Flavia Rose is an emerging artist and creative raised in Dunedin and based in Wellington. She sat down with Critic’s Art Editor, Monique Hodgkinson, for ten quick questions about all things whimsical and lovely.
Describe your artistic style in three words.
Delicate, whimsical, curious.
What different mediums have you worked in so far?
I started out in photography and cinematography while working at Dunedin’s local news studio in high school, and learnt cane sculpture while volunteering at the Dunedin Midwinter Carnival. During university I dabbled in theatre, film, animation, jewellery, 3D printing, wearable art and wearable technology. My first job out of university was as a model maker for Weta Workshops. Now, I work as an animation tutor and graphic designer and make embroidery in my free time.
And which have you enjoyed the most?
All of them! I like to be a creative generalist and pick up new skills as I go. Currently, I’m enjoying the challenge of making garments for the World of Wearable Art – making art that can be worn on the body is so hard, but so fulfilling.
Tell us about your favourite art project so far.
I am most proud of the work I did on Ghost in the Shell while I was at Weta Workshop. The geisha masks I helped make are so beautiful and eerie at the same time. I’m really excited for the film to come out at the end of March!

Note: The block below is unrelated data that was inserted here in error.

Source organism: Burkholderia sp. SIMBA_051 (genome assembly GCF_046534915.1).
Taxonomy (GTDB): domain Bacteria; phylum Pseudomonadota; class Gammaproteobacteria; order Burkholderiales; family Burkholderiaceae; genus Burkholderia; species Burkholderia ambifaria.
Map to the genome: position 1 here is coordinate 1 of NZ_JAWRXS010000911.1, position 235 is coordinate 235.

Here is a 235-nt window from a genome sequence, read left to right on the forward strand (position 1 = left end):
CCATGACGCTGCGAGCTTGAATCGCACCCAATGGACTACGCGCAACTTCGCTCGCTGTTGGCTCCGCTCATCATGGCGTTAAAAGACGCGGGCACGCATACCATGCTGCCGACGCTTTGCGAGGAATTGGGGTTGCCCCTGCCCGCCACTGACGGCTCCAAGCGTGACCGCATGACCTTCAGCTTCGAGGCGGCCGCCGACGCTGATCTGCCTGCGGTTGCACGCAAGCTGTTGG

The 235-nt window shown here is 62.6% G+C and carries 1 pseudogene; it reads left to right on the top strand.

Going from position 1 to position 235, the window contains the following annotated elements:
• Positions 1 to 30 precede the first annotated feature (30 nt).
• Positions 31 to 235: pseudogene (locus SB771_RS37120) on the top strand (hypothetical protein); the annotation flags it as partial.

What do you love the most about creating art?
I think it’s a powerful thing to be able to create rather than just consume. It is such a great feeling to make something instead of buying it.
What artists or creatives do you look to for inspiration?
Anyone who is better than me at anything. In my studies, I’d see who was the smartest or best in the class and then slowly sidle up to them and try to figure out what made them so good. I’ve always liked to surround myself with clever, creative people and quietly take notes on what makes them so special.
Your embroidered necklaces are super adorable. Where did you get the idea?
Thank you! I stumbled across some tiny embroidery on Etsy one day and desperately wanted one, but couldn’t afford the exorbitant shipping costs to New Zealand. So I taught myself how to make them instead.
Have you found much of a difference between the art scenes in Dunedin and Wellington?
I think Wellington’s art scene is much more hyped than Dunedin’s, yet Dunedin’s creative people have a wealth of knowledge that makes it a fantastic place to learn. However, I’ve found that Wellington has more opportunities to actually earn.
Do you have any advice for young’uns starting out in a creative career?
If you’re freelancing or working for yourself, give your creative life structure by establishing a routine to make the most of your time and energy. Enthusiasm and adaptability will take you far. Only work for free if it’s something you truly believe in.
What do you see yourself doing sixteen years from now?
Getting paid to make really cool stuff!